In a new study, researchers on Mayo Clinic’s Florida campus found that exposing female mice to the chemical bisphenol A (BPA) increased their risk of myocarditis, a rare inflammatory heart disease usually triggered by a virus.

BPA is commonly found in plastic food and beverage containers; people can ingest BPA when it seeps into what they eat and drink. The Food and Drug Administration states that BPA is safe at the low levels that occur in these exposures. But some concerns remain: for example, people with higher exposures such as workers in plastic-related manufacturing jobs or sales clerks handling BPA-coated receipts could be at risk of adverse effects to the endocrine system.

“We began this study because we know that sex hormones influence the development of myocarditis, so we wanted to explore whether an endocrine disruptor such as BPA could play a role,” says principal investigator DeLisa Fairweather, Ph.D., a Mayo Clinic cardiovascular researcher.

First author Katelyn Bruno, Ph.D., and senior author DeLisa Fairweather, Ph.D.

In the main experiment, Mayo researchers and collaborators at Johns Hopkins added a human-relevant dose of BPA to the drinking water of female mice for two weeks. Control mice were given drinking water without BPA added. Compared to controls, the BPA-exposed animals experienced an increased incidence of myocarditis after exposure to a viral infection capable of inducing the disease. The scientists attribute this finding to BPA’s ability to alter estrogen receptors.

Dr. Fairweather and team also found evidence of an activated immune response in BPA-exposed animals, namely, an increase in cardiac mast cells, which are associated with cardiovascular disease.

In a separate experiment, the researchers compared female mice housed in traditional plastic caging with plastic water bottles, to animals housed in glass cages with glass water bottles. In this portion of their study, they did not add BPA to any animals’ drinking water. The investigators found that animals in plastic dwellings experienced increased mast cell activation compared to those in glass houses. “This suggests that contact with plastic is all that’s needed to induce a response,” says Mayo cardiovascular researcher and the paper’s lead author, Katelyn Bruno, Ph.D.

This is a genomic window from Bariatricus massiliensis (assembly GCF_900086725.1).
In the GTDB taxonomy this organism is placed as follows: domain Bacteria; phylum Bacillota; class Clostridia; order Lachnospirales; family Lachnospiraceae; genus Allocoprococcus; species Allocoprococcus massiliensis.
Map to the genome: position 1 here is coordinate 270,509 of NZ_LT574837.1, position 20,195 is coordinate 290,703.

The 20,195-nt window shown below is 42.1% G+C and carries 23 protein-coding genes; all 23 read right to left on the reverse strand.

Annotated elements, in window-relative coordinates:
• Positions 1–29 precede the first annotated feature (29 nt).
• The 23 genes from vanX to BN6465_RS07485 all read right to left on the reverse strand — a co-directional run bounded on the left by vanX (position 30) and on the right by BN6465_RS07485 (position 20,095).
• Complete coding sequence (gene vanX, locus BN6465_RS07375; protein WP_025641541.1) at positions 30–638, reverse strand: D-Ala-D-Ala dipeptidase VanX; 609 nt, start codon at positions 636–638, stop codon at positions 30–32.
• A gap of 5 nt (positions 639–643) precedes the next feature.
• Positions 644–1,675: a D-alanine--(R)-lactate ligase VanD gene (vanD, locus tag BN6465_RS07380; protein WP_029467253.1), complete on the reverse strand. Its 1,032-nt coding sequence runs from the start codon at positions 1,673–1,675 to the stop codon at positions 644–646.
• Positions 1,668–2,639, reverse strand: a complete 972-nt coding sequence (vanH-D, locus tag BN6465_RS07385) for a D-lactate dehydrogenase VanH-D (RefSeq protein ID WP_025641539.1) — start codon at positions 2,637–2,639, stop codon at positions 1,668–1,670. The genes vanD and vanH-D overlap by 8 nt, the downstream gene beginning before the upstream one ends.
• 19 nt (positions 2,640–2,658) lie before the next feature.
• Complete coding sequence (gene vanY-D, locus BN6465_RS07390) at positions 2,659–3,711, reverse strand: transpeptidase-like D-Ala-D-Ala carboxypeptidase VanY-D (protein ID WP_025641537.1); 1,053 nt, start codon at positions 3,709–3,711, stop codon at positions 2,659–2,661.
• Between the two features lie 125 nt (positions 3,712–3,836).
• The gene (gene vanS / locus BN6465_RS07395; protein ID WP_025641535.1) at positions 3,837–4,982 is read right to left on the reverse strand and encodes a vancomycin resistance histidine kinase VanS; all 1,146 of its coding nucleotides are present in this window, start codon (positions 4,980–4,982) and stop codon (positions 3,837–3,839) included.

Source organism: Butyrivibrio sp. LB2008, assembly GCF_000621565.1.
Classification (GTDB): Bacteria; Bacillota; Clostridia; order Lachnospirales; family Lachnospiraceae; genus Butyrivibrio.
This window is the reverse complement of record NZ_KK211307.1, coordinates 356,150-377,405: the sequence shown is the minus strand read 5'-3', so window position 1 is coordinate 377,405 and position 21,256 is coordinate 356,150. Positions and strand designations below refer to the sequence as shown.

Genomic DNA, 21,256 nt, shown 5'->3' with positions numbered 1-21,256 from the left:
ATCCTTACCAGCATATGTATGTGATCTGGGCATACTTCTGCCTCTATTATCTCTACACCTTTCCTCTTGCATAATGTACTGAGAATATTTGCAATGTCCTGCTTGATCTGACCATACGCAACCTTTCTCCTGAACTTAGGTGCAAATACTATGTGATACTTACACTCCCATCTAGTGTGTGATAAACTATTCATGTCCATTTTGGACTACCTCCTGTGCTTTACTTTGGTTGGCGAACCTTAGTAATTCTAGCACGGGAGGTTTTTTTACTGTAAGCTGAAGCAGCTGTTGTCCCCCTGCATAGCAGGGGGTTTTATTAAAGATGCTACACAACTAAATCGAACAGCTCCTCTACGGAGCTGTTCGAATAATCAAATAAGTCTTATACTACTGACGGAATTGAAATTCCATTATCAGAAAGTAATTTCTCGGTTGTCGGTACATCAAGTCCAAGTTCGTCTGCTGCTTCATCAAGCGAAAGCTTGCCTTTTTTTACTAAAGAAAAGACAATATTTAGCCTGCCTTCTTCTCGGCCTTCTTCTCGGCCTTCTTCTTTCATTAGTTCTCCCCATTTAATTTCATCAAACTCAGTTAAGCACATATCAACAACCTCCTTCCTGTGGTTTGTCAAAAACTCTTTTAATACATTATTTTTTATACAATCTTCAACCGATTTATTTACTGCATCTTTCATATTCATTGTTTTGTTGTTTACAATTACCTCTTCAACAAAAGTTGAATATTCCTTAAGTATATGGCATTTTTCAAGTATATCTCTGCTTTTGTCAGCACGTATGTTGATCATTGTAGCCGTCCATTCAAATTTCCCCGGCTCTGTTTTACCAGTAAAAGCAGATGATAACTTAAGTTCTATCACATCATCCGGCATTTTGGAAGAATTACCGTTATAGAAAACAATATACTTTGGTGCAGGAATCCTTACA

“Mast cell activation like the kind observed in this study is linked to a variety of major conditions including additional types of heart disease, autoimmune disease, and more,” says Dr. Fairweather. “It’s possible that plastic exposure could play a role in all of these diseases.”

The authors note that further work is needed to confirm their results in humans. As a next step, Dr. Fairweather and colleagues hope to test whether BPA levels in the blood of myocarditis patients correlate with signs of heart failure. They are also investigating the effect of BPA exposure in male mice.

In addition, because of the ability for viruses to cause myocarditis, the researchers say that elevated BPA exposure just prior to viral infection – as opposed to lifetime exposure – may be important to explore.

The study was published in Frontiers in Endocrinology. It received funding from the National Institutes of Health and Mayo Clinic Center for Regenerative Medicine.

Dr. Fairweather's Translational Cardiovascular Disease Research lab works to understand the beginnings of diseases characterized by sex differences. They hope to discover new therapies and diagnostic techniques for patients with myocarditis and other cardiovascular and autoimmune diseases.